Day 82: The way we think about charity is dead wrong.

If, like many of us, you’ve ever wanted to give to a charity and thought, ‘But what percentage of my money goes to the people in need?’, Dan Pallotta has a few confronting ideas which may change your thought processes.
Dan Pallotta is the founder of AIDSride, an organisation which used good marketing and advertising techniques to organise events which challenged people to push themselves outside their comfort zones while fundraising for charity at the same time. He used the same model to fundraise for breast cancer research. Using an initial investment of $350000, the company raised a net profit of 194 million dollars over 5 years. In 2002, they raised 71 million USD after profit, before being promptly dumped by their sponsor. The organisation was being demonised in the media for spending more than 40% of their growth on ‘overheads’; items such as recruitment and advertising. The sponsor tried to organise the events themselves; overheads increased and the net income for breast cancer research decreased by 84%. This, according to Pallotta, is what happens when we confuse morality and frugality.
Between 1970 and 2009 in America, the number of non-profit organisations which crossed the $50 million annual revenue barrier was 144. 43,136 for-profit companies crossed it. There are several reasons for this difference, all related to the manner in which we expect non-profits to act in relation to for-profits. Pallotta outlines his top 5 in this talk.
Firstly, the not-for profit sector aren’t allowed to use money to incentivise improved production. While we don’t have a visceral reaction to the notion that people would make a lot of money from computer games or restaurant chains, in the eyes of many the CEO of a charitable organisation shouldn’t be profiting greatly from curing malaria. This often deters non-profit organisations from obtaining the best staff. In a Businessweek survey, the compensation packages for MBA students ten years out of business school averaged in the region of $400,000 USD per annum in for-profit organisations. By comparison, the average salary for a $5 million medical charity in the U.S. was $232,000 and that for a hunger charity was 84,000 USD. It would be cheaper for a corporate CEO to donate $100000 to a hunger charity, save $50000 dollars in tax and be viewed as a philanthropist, possibly serving on the board of that charity.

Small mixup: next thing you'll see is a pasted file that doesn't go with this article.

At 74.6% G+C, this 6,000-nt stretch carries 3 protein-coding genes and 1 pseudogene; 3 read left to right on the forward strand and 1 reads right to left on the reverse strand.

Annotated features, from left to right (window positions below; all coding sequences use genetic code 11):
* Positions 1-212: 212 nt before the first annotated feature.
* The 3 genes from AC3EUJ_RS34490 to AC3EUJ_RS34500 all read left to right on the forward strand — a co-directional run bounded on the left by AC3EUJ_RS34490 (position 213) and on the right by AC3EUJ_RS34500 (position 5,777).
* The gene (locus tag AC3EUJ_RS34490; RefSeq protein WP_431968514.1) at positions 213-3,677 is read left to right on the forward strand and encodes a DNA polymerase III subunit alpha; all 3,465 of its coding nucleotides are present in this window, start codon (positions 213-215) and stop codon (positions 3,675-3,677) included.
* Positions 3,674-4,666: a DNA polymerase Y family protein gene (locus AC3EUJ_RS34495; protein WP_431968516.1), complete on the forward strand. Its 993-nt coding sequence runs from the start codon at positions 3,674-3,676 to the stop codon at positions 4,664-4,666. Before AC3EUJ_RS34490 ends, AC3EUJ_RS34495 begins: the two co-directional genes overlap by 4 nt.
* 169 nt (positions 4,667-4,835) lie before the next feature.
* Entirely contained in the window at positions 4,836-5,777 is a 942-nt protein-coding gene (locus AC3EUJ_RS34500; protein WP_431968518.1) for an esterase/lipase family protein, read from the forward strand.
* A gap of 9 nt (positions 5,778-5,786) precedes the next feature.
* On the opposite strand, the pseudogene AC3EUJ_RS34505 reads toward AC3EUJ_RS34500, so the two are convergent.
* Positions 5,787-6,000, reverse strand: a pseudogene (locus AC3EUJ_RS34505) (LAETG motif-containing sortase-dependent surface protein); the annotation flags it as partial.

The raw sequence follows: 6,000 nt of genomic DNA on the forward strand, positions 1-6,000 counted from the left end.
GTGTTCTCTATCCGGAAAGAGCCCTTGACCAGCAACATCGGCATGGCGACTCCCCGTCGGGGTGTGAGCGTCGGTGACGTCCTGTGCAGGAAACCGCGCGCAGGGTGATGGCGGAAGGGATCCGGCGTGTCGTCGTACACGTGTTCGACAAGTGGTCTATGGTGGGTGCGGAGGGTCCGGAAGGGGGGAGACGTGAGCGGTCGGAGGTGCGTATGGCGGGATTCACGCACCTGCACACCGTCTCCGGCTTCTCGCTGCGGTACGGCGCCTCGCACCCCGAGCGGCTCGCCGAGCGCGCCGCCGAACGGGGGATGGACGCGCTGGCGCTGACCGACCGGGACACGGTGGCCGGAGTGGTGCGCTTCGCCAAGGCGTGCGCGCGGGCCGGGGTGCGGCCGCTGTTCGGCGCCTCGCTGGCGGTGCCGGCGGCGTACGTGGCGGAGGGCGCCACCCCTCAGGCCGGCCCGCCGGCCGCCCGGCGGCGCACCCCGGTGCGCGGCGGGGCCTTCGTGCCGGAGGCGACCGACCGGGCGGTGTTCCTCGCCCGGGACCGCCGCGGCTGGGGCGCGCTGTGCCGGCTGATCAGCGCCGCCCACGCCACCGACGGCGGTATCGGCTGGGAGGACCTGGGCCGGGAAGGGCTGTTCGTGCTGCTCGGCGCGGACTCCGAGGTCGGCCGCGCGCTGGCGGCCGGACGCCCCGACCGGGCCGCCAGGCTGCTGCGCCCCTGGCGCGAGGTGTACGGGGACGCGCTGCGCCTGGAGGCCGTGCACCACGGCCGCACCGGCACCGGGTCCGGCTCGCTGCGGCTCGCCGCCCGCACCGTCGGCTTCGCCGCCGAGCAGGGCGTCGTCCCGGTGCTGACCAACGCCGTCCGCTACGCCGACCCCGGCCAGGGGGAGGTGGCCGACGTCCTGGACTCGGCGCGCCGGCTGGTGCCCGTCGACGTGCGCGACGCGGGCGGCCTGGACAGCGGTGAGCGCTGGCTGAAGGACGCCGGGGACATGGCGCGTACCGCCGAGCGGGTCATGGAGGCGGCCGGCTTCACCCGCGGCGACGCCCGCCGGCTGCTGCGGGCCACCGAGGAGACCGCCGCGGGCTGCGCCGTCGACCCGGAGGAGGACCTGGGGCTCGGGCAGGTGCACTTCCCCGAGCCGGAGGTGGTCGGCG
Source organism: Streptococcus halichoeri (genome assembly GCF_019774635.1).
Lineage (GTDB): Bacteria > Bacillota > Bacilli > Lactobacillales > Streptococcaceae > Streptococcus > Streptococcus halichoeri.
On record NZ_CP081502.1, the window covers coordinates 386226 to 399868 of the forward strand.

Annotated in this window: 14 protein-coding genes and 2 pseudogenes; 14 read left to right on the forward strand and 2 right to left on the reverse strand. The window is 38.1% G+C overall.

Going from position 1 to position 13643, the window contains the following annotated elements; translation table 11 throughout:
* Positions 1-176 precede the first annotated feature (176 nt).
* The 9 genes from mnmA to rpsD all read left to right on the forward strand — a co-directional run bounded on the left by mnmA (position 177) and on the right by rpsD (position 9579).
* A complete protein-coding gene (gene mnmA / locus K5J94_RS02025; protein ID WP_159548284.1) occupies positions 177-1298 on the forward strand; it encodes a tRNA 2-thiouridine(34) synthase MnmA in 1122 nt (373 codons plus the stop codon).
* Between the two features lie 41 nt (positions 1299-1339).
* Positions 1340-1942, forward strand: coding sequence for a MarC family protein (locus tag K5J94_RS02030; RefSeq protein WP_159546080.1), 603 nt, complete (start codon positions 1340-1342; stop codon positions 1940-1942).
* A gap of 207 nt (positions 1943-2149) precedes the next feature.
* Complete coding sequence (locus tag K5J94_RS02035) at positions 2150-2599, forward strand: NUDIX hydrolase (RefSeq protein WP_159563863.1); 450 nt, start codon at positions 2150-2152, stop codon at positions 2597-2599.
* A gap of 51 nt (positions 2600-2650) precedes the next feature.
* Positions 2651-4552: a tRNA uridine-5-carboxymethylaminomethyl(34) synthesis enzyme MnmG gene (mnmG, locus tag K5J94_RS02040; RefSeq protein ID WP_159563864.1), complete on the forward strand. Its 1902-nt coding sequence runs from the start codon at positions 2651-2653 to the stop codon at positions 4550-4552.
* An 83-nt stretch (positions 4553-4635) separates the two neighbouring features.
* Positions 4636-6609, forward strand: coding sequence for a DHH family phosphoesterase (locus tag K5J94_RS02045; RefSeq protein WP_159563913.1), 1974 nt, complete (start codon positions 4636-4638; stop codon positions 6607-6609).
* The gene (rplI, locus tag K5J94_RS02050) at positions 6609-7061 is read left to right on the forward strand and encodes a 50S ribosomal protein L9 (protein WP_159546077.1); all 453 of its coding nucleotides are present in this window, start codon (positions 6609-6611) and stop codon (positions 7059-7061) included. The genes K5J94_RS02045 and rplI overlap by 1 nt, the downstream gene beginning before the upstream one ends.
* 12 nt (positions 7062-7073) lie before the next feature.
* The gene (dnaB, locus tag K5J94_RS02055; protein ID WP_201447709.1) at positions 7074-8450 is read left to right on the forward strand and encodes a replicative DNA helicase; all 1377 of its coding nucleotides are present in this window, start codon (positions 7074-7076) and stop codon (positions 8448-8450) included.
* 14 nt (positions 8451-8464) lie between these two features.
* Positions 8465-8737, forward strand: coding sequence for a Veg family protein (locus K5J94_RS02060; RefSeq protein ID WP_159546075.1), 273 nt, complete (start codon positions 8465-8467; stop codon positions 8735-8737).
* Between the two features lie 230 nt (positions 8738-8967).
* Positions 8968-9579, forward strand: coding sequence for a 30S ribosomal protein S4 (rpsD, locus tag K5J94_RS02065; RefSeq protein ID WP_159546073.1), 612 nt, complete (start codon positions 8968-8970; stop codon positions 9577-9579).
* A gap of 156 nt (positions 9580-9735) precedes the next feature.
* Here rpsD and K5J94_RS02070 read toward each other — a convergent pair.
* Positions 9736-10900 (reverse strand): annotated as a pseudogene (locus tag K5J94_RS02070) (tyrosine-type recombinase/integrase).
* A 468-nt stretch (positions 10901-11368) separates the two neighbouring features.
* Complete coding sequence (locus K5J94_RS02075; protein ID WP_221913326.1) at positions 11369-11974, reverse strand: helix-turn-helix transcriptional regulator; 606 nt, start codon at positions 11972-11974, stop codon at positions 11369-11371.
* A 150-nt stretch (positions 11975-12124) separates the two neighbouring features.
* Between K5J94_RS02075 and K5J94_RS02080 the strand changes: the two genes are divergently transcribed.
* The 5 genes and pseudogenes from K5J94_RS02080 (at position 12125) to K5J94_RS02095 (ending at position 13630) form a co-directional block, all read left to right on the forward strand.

The second issue is advertising. The general public are happy for the charity to advertise on donated time at 4am, but not so keen to see their donations spent on prime time slots, despite the fact that this could bring in dramatically greater sums of money to serve the needy. Charitable giving in the U.S. has remained stuck at 2% of GDP since measuring started; it’s hardly surprising that charities can’t wrestle away a market share if they’re not allowed to market.
Thirdly, heads of non-profit organisations are dissuaded from taking risks with donators’ money. Yet we know that prohibiting failure kills innovation. Similarly, we are unwilling to grant non-profit organisations time to succeed. By contrast, Amazon ran for 6 years without returning a profit while its investors patiently waited for it to gain a share in the market.
The final area of difference is in profit itself. In the non-profit sector, companies don’t pay profits to attract capital for new ideas so they are starved for growth and risk and idea capital.
So where do we get these double standards from? Pallotta thinks that in America at least, they stem from old Puritan beliefs. While the first Puritan settlers may have been pious, they were also money hungry capitalists who recognised the ability to make a profit in the States. In addition, they were Calvinists with deep seated feelings of self hatred. Making lots of money would see them sent directly to hell, so, to counteract this, they established charity. As they were trying to avoid going to hell, they couldn’t possibly make any money from their charitable activities…
We have been conditioned to think of overheads as separate from the main cause, yet without them a company cannot grow. Pallotta asks, do we want to be the generation who kept overheads low? Or the one which brought about real change and social innovation.


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